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How Do You Build A Proper Talent Management Strategy?
Is talent management the key to optimizing your workforce? Many would say yes, and that it can help close rapidly-increasing skills gaps across your organization. But, it needs to be done correctly.
Talent management can be an incredibly helpful process. When done correctly, it can attract, develop, and retain the best employees. And, it can do so without fear or risk of consequences.
What Is Talent Management?
Talent management is a holistic viewpoint of every HR process. If we think of everything all together, it is the ways in which HR can attract, onboard, develop, motivate, and, ultimately, retain the best employees. It’s about making employees more productive and more satisfied with their work, so the organization benefits.
Talent management is, in a sense, a ‘child’ of HR. It is younger, far less experienced, but much more innovative and not so set in its ways. While both disciplines are about managing employees, talent management is much more focused on filling key positions in companies.
Talent management is a holistic corporate strategy that aims to attract, develop, motivate, and retain high-performing employees over the long term.
What Are The Key Components Of Talent Management?
Talent management is made up of many components, but the most important are the following:
Talent management is strategically oriented and geared toward overarching corporate objectives. HR, on the other hand, is more concerned with operational and day-to-day work.
Talent management concentrates on individual high achievers while HR encompasses the entire workforce. The HR department gathers important information, e.g. from performance analyses, feedback meetings, and exit interviews. This way, the Talent Management Team can identify training needs and draw up succession plans.
Talent management concerns itself with improving company performance. Processes from core HR areas are harnessed to achieve this – from the recruitment process to employee retention.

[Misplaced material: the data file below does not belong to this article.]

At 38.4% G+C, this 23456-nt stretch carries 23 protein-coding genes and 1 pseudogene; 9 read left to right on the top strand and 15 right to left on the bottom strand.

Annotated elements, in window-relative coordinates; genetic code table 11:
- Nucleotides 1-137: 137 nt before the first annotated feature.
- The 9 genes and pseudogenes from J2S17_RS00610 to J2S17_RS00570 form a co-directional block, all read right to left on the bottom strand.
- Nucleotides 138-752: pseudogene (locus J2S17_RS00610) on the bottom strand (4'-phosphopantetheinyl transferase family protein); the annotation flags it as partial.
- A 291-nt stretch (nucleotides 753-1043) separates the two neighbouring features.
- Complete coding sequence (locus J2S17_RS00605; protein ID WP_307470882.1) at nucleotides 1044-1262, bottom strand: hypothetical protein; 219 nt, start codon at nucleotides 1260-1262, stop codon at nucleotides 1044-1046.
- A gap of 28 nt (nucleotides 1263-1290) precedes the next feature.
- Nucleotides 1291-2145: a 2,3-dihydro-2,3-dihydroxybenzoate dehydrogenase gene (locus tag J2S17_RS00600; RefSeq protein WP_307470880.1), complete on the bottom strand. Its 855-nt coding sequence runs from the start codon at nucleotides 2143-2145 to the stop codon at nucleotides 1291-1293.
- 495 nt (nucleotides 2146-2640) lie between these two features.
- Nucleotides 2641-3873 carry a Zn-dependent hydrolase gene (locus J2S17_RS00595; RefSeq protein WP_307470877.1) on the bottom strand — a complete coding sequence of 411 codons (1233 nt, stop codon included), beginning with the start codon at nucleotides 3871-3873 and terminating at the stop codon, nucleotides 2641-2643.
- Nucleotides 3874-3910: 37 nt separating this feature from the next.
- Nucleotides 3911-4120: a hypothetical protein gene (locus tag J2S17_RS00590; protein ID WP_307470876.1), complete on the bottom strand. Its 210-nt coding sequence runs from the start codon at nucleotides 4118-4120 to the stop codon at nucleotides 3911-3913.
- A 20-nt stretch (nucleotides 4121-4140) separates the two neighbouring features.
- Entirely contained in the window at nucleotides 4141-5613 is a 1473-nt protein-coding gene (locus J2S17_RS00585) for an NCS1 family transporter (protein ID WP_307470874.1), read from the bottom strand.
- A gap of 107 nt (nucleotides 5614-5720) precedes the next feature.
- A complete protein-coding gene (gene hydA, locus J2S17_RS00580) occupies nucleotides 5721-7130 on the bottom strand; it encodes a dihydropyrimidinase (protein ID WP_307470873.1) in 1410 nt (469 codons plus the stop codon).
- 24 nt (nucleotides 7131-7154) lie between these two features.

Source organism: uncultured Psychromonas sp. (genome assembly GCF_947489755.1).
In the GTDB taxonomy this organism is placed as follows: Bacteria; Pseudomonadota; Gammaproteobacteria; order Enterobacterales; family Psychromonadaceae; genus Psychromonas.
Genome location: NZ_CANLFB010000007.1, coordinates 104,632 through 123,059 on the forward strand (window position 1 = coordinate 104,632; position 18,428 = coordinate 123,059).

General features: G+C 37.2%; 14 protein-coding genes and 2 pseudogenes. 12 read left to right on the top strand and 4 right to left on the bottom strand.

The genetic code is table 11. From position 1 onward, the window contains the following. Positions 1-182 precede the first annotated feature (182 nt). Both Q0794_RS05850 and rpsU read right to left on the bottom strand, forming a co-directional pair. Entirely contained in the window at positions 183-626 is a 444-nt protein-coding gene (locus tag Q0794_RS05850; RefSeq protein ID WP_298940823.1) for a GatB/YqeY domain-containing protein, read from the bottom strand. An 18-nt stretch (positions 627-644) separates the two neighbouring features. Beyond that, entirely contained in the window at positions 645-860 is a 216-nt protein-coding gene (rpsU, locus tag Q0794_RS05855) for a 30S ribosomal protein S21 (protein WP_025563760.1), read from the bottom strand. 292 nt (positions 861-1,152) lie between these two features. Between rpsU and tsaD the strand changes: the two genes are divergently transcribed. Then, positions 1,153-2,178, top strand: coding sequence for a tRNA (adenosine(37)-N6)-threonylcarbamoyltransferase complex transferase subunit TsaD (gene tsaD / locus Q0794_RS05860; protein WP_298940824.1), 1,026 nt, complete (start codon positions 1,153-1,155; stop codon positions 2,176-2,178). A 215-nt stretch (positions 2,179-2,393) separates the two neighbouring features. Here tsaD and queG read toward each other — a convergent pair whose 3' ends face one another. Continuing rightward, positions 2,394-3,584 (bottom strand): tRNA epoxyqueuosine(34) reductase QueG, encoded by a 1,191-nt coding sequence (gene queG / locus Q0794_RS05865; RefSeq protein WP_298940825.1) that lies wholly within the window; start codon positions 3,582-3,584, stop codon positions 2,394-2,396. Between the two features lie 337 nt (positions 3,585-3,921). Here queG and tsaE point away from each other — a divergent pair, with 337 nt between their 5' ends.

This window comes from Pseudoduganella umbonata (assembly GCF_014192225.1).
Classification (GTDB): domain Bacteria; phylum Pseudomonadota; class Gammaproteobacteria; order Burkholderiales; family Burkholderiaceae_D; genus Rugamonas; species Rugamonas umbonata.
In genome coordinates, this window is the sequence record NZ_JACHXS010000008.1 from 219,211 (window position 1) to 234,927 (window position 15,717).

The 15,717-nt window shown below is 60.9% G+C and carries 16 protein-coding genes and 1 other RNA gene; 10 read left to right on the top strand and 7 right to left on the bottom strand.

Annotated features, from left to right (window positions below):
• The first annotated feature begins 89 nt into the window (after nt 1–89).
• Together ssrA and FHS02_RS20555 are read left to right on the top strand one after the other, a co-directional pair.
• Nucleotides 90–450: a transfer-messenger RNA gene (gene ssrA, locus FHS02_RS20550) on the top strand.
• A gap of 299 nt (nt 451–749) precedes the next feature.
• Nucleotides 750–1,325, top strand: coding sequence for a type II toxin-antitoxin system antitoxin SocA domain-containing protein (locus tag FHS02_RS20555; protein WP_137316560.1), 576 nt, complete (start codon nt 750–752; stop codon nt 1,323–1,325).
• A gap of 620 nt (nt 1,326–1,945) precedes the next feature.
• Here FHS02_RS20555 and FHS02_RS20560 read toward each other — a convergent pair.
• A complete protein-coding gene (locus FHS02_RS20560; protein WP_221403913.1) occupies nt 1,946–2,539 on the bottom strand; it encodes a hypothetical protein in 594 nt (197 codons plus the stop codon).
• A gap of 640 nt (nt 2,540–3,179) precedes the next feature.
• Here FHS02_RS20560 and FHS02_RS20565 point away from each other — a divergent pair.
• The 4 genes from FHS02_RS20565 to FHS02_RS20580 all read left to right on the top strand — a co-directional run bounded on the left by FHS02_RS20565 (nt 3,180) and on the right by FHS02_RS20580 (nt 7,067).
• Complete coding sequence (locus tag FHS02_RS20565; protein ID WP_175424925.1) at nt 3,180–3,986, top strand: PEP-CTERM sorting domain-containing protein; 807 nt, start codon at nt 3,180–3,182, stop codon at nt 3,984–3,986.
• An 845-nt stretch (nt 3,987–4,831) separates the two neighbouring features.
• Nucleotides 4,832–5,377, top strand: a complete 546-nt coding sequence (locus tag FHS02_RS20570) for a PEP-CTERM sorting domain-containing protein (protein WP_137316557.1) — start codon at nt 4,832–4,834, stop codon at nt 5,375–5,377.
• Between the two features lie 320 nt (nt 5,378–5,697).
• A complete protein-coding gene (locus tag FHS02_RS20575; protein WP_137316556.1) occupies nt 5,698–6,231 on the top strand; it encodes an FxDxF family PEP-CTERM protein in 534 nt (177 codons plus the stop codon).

The disciplines go largely hand in hand, often overlap, and thus complicate a universal definition of talent management. In addition, the term has only existed since 1998, meaning that talent management is still in a state of flux.
However, the key tasks and core areas of talent management are quite clear.
The Three Central Talent Management Disciplines
1. Finding Talent
To track down potential talent, talent acquisition managers follow two lines of inquiry.
Externally, the usual recruitment initiatives are set in motion. Job advertisements containing a clear requirements profile or analyses of applicant potential. Employer branding is also relevant, as talent managers want to attract more and more interesting and qualified candidates.
That said, young and talented individuals could also be found within the company itself. Performance reviews and appraisals are good ways to identify them.
2. Supporting Talent
This is where talent development initiatives come into play. Training and development can be offered in order to develop employees into outstanding specialists and managers.
An important element of this is professional development. Developing your talent is, of course, crucial to supporting your talent. This is because you’re helping them get better and better at what they do. Click here for our full guide to professional development right now.
This could include concrete target agreements or airtight development plans. Mentoring can also be part of a development program here (click here to read more about performance management cycles and why they matter for employee development).
3. Retaining Talent
This task is the ultimate discipline of human resources management. Employee loyalty only goes so far nowadays, but a few talent relationship management initiatives can help. In order for a company’s top talents to feel that they are in good hands over the long term, the following is required:
An appreciative corporate and management culture and working environment.
A close match between personal goals and corporate goals.
Development opportunities for employees.
Rewards for good performance, such as financial incentives or promotions.
Talent management is now one of the most important HR management disciplines. At least in theory. In a survey conducted by the market research institute Statista in 2018, only 20% of managers saw talent management as an HR priority. Talent management has enormous potential – when used correctly.